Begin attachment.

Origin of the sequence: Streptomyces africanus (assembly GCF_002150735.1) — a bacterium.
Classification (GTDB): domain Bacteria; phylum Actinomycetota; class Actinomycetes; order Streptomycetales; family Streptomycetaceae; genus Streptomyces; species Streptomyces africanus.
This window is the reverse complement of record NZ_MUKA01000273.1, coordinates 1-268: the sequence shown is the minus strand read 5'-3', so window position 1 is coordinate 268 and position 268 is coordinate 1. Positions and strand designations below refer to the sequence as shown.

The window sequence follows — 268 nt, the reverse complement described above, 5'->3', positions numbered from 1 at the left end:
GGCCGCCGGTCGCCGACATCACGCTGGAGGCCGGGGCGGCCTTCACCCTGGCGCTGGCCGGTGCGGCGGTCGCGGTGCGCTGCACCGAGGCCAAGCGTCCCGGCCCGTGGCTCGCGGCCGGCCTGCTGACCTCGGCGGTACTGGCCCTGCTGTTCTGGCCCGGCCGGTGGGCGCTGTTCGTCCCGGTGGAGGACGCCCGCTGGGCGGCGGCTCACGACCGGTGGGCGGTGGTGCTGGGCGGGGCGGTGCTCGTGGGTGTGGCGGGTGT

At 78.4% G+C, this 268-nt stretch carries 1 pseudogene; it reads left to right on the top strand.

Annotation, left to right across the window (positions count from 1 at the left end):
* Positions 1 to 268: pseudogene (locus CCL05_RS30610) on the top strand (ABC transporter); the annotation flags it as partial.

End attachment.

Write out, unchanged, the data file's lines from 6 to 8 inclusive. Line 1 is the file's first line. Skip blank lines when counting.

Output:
At 78.4% G+C, this 268-nt stretch carries 1 pseudogene; it reads left to right on the top strand.

Annotation, left to right across the window (positions count from 1 at the left end):
* Positions 1 to 268: pseudogene (locus CCL05_RS30610) on the top strand (ABC transporter); the annotation flags it as partial.